Increasing WLAN adapter capability

July 27, 2011 at 13:01:05
Specs: Windows 7 64 bit, 2 GB
I would like to know exactly what

PDCAP_D3_SUPPORTED

means, its under "power data" in the details of my Atheros AR9285 Wireless network adapter. Is there perhaps a way to increase the amount of power going to my Network adapter?

the whole page looks like this:
__________________________________________
Current power state:
D0

Power capabilities:
000000BB
PDCAP_D0_SUPPORTED
PDCAP_D1_SUPPORTED
PDCAP_D3_SUPPORTED
PDCAP_WAKE_FROM_D0_SUPPORTED
PDCAP_WAKE_FROM_D1_SUPPORTED
PDCAP_WAKE_FROM_D3_SUPPORTED

Power state mappings:
S0 -> D0
S1 -> Unspecified
S2 -> Unspecified
S3 -> D3
S4 -> D3
S5 -> D3

_____________________________________

it seems as though my newtork adapter is set in power state "D0" ... I have an incredibly slow internet connection and am looking for any possible way to increase the speed of this connection, I've seen alot of forums posts that state

- increasing the power to the network card,
- increasing the power to the actual Router Antenna and
-changing the Power mode on my laptop from "saver" to "high performance"

help to improve Wireless Network Card Adapter performance. I have updated al the drivers and firmware for my Wireless router and Adapter.

Thanks in advance ...

*note
I would obviously prefer to be connected with a wired connection, but from where I am it's not possible all the time.


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#1
July 27, 2011 at 13:15:35
I'm sorry but none of the following will increase bandwidth capabilities:

- increasing the power to the network card,
- increasing the power to the actual Router Antenna and
-changing the Power mode on my laptop from "saver" to "high performance"

which is what I believe you're asking for when you say, " have an incredibly slow internet connection and am looking for any possible way to increase the speed of this connection"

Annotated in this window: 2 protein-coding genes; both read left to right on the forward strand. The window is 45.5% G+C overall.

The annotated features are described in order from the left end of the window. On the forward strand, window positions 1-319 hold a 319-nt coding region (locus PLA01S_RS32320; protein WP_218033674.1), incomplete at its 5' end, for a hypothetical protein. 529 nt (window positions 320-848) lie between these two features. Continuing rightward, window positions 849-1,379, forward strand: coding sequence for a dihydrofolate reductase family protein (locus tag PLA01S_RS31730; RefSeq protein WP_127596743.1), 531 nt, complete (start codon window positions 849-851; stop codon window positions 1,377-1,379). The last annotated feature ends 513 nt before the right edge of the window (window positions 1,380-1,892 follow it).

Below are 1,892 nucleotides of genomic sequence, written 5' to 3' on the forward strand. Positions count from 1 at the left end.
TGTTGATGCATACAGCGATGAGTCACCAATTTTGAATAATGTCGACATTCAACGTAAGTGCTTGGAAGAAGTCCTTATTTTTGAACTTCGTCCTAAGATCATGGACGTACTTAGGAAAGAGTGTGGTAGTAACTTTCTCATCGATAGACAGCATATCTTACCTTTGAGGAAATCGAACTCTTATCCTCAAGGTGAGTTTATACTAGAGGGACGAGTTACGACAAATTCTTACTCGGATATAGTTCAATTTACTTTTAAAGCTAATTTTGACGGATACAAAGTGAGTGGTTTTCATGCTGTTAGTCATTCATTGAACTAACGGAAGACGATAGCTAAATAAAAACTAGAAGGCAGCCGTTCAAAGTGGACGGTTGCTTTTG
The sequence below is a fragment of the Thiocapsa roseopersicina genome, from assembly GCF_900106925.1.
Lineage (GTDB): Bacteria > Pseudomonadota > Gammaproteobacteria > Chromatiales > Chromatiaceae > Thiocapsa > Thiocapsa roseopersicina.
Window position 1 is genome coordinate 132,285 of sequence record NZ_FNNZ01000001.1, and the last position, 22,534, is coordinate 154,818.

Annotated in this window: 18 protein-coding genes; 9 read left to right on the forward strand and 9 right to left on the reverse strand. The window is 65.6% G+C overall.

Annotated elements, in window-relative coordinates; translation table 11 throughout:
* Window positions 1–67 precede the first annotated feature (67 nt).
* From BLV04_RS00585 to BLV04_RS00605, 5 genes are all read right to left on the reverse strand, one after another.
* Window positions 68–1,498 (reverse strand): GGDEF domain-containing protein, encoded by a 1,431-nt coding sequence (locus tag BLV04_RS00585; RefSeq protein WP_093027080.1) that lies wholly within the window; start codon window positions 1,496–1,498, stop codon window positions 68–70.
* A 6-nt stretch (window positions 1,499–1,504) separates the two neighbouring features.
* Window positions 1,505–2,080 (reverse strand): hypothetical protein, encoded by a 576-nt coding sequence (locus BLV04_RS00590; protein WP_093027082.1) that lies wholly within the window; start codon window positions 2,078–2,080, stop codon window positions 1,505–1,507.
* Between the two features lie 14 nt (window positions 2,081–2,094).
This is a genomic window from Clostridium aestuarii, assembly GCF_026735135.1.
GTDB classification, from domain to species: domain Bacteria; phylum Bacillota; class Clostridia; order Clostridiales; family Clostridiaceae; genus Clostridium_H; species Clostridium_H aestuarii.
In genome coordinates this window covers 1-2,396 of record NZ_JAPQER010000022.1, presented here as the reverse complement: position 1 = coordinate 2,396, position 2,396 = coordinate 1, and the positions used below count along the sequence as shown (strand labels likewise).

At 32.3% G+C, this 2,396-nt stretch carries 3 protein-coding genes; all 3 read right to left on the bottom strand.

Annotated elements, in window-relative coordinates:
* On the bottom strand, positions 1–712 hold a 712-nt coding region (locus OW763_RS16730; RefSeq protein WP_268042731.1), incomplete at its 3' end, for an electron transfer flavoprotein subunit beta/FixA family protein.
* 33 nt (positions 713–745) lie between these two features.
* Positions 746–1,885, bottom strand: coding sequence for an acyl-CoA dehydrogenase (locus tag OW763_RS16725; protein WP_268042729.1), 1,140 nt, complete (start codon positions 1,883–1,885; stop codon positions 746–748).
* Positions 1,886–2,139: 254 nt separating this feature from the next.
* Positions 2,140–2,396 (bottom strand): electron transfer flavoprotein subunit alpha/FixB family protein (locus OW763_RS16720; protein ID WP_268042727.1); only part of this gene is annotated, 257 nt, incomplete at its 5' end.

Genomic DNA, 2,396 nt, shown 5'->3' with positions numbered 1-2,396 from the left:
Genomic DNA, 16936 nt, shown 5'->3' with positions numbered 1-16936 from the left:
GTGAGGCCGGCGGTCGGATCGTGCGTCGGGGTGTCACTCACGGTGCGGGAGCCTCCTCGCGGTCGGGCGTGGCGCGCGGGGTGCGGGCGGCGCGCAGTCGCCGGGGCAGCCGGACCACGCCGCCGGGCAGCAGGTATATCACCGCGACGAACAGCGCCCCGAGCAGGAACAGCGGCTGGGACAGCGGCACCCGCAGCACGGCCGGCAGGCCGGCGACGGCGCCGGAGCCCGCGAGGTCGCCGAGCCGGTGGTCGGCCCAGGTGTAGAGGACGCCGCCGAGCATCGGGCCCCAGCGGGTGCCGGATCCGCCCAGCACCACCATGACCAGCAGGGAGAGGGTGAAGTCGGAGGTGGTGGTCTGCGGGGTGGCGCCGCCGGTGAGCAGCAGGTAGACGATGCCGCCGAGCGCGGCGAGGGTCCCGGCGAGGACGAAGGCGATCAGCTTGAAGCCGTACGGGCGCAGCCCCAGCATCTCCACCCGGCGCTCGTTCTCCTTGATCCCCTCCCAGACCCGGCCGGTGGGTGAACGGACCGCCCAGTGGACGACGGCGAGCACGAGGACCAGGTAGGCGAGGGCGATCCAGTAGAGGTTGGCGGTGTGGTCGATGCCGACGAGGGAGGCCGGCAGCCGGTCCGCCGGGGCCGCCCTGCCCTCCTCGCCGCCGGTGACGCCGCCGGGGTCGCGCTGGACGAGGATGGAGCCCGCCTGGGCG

Truth be told, there is only one way to increase your bandwidth and that's to get a higher bandwidth package from your ISP. If the offer packages with more bandwidth.

If your network interface is working properly it's already doing it's best and the bandwidth issues you're experiencing are likely because:
- wireless is inherently susceptible to lag and latency
- your ISP oversubscribes their network segments and you have too many people on the same one as you
- you're sharing your network segment with people who run point-to-point sharing software and deal in illegal file up/downloads. Up/downloading, especially the 24/7 type, is very bandwidth intensive and can and will suck up all available bandwidth to the detriment of everybody else on the same network.

The only other thing I can think of that's the issue would be the modem as provided by your ISP. You could definitely be experiencing a hardware issue that isn't your network interface or the computer it's attached to.

It matters not how straight the gate,
How charged with punishments the scroll,
I am the master of my fate;
I am the captain of my soul.

***William Henley***


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#2
July 27, 2011 at 13:21:24
All those setting relate to power savings specifically PDCAP_WAKE_FROM_D0_SUPPORTED means that the device can wake the computer from a Sleep state.

None of it has anything to do with the RF power output of the wireless. That is fixed by regulation and there is nothing the user can do to change it except make better use of the power that is available and that means a hi-gain antenna.

Stuart


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#3
July 27, 2011 at 14:27:05
Thanks for the quick replies ...

I figured that out eventually after sifting through quite a few posts and some other forums. I did also see someone else post something about increasing or decreasing the size of the *"packets" (if I'm not mistaken) so that the signal is not so fragmented between you and the router. Anyways, I guess I'm just going to have to stick it out with African Interwebzzzzz.

thanks again :)

*MTU


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